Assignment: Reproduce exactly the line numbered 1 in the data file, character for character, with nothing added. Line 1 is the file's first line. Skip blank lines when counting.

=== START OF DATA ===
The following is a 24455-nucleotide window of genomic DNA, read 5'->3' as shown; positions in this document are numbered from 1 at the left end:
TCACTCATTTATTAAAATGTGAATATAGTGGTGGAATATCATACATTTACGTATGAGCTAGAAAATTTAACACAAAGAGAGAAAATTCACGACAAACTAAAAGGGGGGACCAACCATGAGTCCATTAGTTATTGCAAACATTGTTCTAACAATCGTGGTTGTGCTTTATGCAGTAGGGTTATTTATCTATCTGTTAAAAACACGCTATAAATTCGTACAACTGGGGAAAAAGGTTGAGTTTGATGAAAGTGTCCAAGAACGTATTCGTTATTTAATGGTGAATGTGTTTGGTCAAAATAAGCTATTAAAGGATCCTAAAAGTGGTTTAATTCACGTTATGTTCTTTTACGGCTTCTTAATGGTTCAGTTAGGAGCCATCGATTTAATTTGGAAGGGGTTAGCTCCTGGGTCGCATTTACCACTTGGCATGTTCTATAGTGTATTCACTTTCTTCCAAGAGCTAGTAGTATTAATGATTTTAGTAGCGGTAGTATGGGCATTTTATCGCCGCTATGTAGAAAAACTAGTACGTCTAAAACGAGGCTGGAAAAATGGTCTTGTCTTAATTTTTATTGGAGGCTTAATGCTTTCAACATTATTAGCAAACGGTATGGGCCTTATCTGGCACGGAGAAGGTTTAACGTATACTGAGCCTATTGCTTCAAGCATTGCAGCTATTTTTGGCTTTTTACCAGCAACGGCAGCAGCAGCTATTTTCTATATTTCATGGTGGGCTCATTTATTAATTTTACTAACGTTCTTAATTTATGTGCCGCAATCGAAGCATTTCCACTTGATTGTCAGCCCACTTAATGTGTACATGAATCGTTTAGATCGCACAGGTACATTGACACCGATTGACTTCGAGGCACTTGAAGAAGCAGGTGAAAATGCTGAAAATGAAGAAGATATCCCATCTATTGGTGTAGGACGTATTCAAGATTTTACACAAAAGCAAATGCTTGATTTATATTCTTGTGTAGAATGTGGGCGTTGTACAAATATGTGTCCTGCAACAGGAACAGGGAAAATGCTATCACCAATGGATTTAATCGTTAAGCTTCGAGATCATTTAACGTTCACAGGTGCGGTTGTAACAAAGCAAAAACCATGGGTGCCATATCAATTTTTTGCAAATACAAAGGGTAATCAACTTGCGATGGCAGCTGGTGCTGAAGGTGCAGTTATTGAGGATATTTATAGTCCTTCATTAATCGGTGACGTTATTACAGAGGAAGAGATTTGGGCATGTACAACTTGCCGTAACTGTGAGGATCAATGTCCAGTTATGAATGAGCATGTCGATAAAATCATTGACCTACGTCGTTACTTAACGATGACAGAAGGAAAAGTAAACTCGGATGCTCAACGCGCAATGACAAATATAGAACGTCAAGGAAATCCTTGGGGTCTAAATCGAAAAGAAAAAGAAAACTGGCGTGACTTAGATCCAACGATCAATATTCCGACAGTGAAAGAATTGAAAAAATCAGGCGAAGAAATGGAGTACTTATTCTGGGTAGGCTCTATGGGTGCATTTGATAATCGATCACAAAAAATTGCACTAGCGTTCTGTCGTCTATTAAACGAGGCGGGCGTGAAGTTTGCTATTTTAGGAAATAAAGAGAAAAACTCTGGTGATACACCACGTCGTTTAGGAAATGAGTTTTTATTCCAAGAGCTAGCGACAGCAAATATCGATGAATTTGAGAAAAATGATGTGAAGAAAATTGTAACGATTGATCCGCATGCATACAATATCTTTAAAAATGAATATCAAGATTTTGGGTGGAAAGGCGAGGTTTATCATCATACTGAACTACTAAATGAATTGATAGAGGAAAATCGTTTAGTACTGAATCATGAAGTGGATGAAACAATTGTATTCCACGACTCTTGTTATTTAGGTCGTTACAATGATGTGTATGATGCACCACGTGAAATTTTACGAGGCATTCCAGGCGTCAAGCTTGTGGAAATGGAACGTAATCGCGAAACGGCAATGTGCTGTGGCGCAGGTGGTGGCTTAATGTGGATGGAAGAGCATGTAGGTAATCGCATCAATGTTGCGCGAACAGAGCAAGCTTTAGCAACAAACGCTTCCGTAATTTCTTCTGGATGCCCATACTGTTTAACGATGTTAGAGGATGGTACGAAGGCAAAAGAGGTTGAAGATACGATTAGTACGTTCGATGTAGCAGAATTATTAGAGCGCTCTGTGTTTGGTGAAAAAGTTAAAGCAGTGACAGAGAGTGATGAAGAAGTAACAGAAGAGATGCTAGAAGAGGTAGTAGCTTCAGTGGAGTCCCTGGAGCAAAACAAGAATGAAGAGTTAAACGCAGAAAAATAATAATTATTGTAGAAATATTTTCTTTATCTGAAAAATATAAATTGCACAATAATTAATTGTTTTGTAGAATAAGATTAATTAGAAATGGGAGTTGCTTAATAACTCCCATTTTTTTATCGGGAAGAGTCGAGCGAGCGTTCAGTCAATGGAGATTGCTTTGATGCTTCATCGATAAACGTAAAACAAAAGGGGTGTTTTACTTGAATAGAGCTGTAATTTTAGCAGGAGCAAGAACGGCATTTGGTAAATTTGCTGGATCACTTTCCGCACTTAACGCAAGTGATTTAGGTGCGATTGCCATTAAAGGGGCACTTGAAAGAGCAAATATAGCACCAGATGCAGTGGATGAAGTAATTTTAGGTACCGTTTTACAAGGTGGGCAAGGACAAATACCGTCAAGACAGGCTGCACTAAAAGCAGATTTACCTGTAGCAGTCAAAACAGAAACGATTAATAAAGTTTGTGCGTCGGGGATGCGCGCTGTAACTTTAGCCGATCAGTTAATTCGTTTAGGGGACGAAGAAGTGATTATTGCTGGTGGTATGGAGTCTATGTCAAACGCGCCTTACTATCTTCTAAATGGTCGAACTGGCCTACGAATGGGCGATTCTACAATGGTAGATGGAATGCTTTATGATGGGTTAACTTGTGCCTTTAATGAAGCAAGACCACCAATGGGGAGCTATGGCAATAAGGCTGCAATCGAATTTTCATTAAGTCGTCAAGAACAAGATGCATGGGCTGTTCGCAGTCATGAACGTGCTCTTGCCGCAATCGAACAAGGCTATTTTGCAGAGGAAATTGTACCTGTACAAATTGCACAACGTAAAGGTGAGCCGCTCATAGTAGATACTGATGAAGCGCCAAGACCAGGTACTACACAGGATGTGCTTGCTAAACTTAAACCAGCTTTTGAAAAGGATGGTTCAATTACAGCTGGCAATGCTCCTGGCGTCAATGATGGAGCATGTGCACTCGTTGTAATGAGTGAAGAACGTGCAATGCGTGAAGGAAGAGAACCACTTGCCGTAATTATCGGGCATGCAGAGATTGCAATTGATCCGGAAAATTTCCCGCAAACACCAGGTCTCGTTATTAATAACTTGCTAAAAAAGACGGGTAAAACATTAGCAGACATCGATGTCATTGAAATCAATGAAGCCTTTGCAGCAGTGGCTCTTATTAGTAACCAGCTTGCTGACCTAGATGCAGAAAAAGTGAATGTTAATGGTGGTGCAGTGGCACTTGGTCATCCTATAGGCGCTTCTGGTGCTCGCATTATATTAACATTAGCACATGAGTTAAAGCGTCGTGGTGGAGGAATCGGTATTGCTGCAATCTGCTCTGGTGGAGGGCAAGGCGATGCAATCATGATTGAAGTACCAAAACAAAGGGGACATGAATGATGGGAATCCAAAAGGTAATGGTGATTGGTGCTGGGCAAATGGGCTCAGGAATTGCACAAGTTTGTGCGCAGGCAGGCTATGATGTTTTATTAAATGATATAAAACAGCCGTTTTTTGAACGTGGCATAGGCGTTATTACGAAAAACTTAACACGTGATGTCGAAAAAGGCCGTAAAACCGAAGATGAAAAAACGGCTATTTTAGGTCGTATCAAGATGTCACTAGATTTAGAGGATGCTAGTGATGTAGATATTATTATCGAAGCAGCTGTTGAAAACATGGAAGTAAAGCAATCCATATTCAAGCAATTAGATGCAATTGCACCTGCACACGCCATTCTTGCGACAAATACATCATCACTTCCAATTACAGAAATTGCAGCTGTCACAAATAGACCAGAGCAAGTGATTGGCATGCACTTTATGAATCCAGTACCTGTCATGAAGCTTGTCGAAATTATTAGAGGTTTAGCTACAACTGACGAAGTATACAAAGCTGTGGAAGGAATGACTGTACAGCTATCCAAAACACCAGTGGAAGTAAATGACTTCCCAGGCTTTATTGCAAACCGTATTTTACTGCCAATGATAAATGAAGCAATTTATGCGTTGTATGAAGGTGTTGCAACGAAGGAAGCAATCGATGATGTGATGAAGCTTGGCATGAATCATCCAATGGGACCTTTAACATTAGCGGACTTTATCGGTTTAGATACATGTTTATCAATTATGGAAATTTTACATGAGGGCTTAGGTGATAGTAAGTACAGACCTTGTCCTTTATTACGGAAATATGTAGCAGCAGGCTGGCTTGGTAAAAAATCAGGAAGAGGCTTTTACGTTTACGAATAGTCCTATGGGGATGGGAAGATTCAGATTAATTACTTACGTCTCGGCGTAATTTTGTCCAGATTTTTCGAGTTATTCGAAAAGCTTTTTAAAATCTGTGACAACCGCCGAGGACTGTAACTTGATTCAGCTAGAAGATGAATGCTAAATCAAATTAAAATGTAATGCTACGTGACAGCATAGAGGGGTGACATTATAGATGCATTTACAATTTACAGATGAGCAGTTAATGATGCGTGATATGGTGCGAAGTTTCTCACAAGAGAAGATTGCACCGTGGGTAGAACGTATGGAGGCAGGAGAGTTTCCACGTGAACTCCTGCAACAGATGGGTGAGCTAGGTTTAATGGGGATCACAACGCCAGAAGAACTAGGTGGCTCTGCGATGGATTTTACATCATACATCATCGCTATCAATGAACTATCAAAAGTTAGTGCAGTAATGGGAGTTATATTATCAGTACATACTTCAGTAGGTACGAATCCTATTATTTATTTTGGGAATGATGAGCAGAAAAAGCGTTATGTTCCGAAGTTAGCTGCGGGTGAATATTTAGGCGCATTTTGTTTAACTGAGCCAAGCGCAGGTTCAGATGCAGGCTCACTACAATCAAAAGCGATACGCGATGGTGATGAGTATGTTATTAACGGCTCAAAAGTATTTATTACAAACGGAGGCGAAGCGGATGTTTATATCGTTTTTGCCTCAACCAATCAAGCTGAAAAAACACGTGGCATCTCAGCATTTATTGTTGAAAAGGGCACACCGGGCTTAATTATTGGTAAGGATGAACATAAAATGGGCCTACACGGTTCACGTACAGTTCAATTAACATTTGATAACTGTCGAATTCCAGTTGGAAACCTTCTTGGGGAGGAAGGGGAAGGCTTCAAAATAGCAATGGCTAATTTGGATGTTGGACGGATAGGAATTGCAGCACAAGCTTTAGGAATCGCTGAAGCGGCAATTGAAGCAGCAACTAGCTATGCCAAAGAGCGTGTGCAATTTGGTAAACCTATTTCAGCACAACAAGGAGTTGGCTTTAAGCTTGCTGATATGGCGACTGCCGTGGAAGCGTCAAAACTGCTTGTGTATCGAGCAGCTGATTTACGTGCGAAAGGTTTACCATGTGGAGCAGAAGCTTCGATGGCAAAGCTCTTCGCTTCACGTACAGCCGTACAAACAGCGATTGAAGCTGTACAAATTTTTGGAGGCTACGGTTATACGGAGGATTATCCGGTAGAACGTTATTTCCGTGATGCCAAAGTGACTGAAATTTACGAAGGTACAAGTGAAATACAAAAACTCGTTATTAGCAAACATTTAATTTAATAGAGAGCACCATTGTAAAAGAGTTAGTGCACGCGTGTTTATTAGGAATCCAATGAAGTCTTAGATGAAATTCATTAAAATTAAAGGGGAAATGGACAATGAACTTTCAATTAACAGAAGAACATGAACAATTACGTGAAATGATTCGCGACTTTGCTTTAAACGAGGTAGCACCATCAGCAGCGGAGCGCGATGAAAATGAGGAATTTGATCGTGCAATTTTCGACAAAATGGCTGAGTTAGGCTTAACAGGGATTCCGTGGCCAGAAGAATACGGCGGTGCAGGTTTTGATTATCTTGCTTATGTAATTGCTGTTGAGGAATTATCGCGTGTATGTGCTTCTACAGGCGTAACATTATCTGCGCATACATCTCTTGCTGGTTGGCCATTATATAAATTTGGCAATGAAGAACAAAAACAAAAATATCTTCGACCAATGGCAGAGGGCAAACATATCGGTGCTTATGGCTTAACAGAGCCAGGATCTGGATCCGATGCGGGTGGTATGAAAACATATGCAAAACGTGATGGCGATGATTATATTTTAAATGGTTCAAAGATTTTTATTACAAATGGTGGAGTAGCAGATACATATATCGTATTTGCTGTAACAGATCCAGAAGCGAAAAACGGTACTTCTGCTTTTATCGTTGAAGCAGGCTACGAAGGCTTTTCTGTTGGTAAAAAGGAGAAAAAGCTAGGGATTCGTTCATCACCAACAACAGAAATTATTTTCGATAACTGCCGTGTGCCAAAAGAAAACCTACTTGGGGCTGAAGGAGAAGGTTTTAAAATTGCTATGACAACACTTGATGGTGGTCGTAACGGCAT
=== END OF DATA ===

The following is a 24455-nucleotide window of genomic DNA, read 5'->3' as shown; positions in this document are numbered from 1 at the left end: